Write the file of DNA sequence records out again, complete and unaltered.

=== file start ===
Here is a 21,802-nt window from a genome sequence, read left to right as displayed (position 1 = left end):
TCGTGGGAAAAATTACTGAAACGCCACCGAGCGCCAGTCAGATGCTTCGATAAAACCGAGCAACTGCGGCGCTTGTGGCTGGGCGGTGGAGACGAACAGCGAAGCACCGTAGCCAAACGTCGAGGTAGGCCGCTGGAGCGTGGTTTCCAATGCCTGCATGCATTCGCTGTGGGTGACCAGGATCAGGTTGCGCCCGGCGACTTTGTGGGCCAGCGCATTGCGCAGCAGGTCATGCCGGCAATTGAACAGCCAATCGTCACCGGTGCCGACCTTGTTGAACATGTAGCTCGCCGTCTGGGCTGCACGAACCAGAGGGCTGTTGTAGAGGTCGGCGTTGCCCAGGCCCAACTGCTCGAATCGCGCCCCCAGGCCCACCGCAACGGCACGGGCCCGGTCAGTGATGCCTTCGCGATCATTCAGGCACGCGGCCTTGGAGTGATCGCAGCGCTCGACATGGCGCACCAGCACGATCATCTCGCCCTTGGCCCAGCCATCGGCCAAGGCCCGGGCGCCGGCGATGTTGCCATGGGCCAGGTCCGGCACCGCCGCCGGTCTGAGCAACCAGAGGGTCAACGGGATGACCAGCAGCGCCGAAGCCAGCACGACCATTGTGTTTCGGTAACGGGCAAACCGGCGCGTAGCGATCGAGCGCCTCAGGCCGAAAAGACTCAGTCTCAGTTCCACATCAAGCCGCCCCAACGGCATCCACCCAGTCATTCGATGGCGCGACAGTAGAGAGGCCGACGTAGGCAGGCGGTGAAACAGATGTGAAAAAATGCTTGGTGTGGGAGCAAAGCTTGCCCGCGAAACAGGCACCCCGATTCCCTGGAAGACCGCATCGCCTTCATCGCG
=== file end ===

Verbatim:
Here is a 21,802-nt window from a genome sequence, read left to right as displayed (position 1 = left end):
TCGTGGGAAAAATTACTGAAACGCCACCGAGCGCCAGTCAGATGCTTCGATAAAACCGAGCAACTGCGGCGCTTGTGGCTGGGCGGTGGAGACGAACAGCGAAGCACCGTAGCCAAACGTCGAGGTAGGCCGCTGGAGCGTGGTTTCCAATGCCTGCATGCATTCGCTGTGGGTGACCAGGATCAGGTTGCGCCCGGCGACTTTGTGGGCCAGCGCATTGCGCAGCAGGTCATGCCGGCAATTGAACAGCCAATCGTCACCGGTGCCGACCTTGTTGAACATGTAGCTCGCCGTCTGGGCTGCACGAACCAGAGGGCTGTTGTAGAGGTCGGCGTTGCCCAGGCCCAACTGCTCGAATCGCGCCCCCAGGCCCACCGCAACGGCACGGGCCCGGTCAGTGATGCCTTCGCGATCATTCAGGCACGCGGCCTTGGAGTGATCGCAGCGCTCGACATGGCGCACCAGCACGATCATCTCGCCCTTGGCCCAGCCATCGGCCAAGGCCCGGGCGCCGGCGATGTTGCCATGGGCCAGGTCCGGCACCGCCGCCGGTCTGAGCAACCAGAGGGTCAACGGGATGACCAGCAGCGCCGAAGCCAGCACGACCATTGTGTTTCGGTAACGGGCAAACCGGCGCGTAGCGATCGAGCGCCTCAGGCCGAAAAGACTCAGTCTCAGTTCCACATCAAGCCGCCCCAACGGCATCCACCCAGTCATTCGATGGCGCGACAGTAGAGAGGCCGACGTAGGCAGGCGGTGAAACAGATGTGAAAAAATGCTTGGTGTGGGAGCAAAGCTTGCCCGCGAAACAGGCACCCCGATTCCCTGGAAGACCGCATCGCCTTCATCGCG